I am too tired to write anything about Ferguson in the wake of the grand jury’s decision not to indict police officer Darren Wilson in the shooting death of Mike Brown. My heart hurts for America and is confused by the cognitive dissonance where the events are depressing and life-changing for some of my friends — including all of my Black friends — yet many of my white and Asian friends are quiet. Does their silence mean they don’t care? That they are too busy? That they believe justice was served? That’s it’s not their place to talk about it?
But there are other Asian American women writing thoughtful and challenging posts, and I wanted to share them here…
Thien-Kim writes We Must Speak Up Because Black Lives Matter at BlogHer:
As a Vietnamese American, I was taught by my parents to stay quiet and not cause trouble. Asian Americans have been pigeonholed as the model minority because we were groomed to respect authority and not cause trouble. We’re not safe either. No person of color is safe in this country.
I’m asking everyone, especially my fellow Asian Americans to speak out. Speak up about these injustices. Speak up about the racism. Our fellow African Americans are our community too. For some of us, our fellow African American is our family. They are our husbands, our wives, our sons, our daughters. My husband, my son, my daughter.
Phyllis Myung My American Han for #Ferguson at BlogHer
And now I sit here with my American han – surrounded by fear. Fear that the color of my skin and the shape of my eyes will make me a target. Fear that racial injustice will always prevail. Fear that my child will always be judged by the color of her skin and not by the content of her character. Fear that I cannot keep my child safe because of the color of her skin. Fear that I will always be an outsider despite the fact that this is my home country. Fear that this oppression will never be lifted.
Jenn Fang writes Michael Brown: 50 years after James Chaney, how little has changed? at Reapprorpriate:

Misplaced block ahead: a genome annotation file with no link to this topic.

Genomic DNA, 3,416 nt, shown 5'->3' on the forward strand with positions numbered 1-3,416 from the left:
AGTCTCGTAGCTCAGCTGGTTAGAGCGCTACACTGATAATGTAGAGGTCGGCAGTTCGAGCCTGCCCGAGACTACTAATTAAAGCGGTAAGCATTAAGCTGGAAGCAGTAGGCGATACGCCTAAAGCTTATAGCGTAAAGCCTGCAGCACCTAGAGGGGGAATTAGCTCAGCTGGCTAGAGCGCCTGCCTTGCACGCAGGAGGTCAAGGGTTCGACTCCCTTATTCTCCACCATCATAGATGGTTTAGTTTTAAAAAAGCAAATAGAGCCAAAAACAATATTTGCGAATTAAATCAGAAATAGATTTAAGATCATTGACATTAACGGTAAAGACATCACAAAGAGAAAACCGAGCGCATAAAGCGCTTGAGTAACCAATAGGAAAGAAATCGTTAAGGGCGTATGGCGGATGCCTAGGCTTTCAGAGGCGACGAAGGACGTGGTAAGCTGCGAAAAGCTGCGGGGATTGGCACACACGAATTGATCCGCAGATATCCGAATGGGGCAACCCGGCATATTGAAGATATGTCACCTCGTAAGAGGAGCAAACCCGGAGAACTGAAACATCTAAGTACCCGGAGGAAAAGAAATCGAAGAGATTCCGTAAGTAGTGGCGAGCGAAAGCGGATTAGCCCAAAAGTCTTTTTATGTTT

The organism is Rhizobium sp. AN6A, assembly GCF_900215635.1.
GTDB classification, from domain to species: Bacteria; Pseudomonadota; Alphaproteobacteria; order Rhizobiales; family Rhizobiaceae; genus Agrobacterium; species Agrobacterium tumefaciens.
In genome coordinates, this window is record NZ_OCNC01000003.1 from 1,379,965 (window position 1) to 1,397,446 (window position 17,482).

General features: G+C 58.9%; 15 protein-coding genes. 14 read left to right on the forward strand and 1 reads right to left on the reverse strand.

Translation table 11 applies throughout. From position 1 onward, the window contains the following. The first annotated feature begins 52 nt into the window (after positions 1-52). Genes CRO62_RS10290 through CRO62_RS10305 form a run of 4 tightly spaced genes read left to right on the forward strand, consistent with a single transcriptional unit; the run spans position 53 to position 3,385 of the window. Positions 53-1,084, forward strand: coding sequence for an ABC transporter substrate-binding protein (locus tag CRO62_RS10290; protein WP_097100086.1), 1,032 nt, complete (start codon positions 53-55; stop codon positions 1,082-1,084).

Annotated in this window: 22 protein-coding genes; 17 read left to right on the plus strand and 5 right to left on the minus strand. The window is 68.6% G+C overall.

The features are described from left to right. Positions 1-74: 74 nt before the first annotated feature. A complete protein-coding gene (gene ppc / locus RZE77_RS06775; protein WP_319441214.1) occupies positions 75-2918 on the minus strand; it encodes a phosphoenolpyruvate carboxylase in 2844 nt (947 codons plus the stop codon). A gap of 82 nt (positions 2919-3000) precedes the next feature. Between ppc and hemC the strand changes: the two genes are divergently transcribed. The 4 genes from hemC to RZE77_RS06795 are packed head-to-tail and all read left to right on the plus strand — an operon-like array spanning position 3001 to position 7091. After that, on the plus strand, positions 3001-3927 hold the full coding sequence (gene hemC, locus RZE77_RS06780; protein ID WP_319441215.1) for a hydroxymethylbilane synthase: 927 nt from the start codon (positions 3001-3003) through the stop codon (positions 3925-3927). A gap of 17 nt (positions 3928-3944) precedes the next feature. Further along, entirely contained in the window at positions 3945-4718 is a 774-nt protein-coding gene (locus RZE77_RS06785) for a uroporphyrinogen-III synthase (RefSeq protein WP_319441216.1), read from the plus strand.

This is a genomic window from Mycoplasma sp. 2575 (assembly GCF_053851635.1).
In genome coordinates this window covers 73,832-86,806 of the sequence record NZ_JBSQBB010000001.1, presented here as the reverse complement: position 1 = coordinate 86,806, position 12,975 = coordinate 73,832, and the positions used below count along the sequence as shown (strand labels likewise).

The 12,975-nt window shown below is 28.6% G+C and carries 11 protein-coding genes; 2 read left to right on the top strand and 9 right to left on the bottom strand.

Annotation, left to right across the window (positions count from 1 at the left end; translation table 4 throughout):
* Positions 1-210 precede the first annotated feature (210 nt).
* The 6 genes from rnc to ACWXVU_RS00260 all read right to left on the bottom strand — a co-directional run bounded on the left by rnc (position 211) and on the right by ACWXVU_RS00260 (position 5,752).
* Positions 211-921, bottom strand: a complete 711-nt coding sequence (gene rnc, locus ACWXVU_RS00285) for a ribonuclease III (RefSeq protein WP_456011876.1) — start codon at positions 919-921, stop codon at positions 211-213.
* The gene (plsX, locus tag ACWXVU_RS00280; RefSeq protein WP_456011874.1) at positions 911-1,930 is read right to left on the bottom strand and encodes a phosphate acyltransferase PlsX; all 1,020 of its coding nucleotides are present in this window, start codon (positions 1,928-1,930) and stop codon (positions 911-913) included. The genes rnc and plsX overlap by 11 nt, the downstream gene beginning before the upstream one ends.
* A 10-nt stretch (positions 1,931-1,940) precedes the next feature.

Yesterday, President Obama post-humously awarded James Chaney the Presidential Medal of Freedom, the highest civilian award in this country. Chaney, along with Cornell students Andrew Goodman and Michael Schwerner, was a freedom rider travelling through rural Mississippi to register Black voters when he was lynched and killed. He was 21.
Fifty years after his death and just hours after his memory was honoured, we received the heart-breaking (but entirely expected) verdict: there would be no justice for yet another Black man killed far too young. The justice system has failed Black America, yet again.
Last night, President Obama addressed the nation, urging us to recognize the country’s “enormous progress in race relations over the course of the past several decades.” The president is right — much has changed since the summer of 1964.
Yet, much has not.
Wendy Hu-Au writes on her blog Wendyah about the shock of moving from an affluent, mostly white and Asian California suburb to a mostly black neighborhood in Chicago:
When I was 16, I got pulled over for going 65 mph in a 45. The tall white police officer saw me, a petite, harmless looking Chinese-Taiwanese girl with tears in her eyes, and said, “I remember when I was 16 and wished that the police officer would’ve cut me a break. I’m going to let you off with a warning. Just slow down.” I was relieved that this officer saw me as a good kid and let me off the hook.
Four years later I moved into Lawndale, a black neighborhood on the west side of Chicago, as part of a program called Mission Year. Here, my experience of the police shifted drastically.
And this is an excerpt from As an Asian American, I Care About Ferguson and Race Relations, a post I wrote back in August, after the shooting of Michael Brown:
“Twenty-five years ago this August, I walked into a freshman Asian American studies course at Berkeley. The first piece of reading on our syllabus was Richard Wright’s Native Son. Then there were poems by James Baldwin. Before we could crack open a book by Carlos Bulosan or Amy Tan, we were assigned Louise Erdrich and Richard Rodriguez. I will always remember my professors explanation: We cannot understand Asian American history without being aware of the complex racial history of the United States.”
— Jenny Lam (@TheJennyLam) August 20, 2014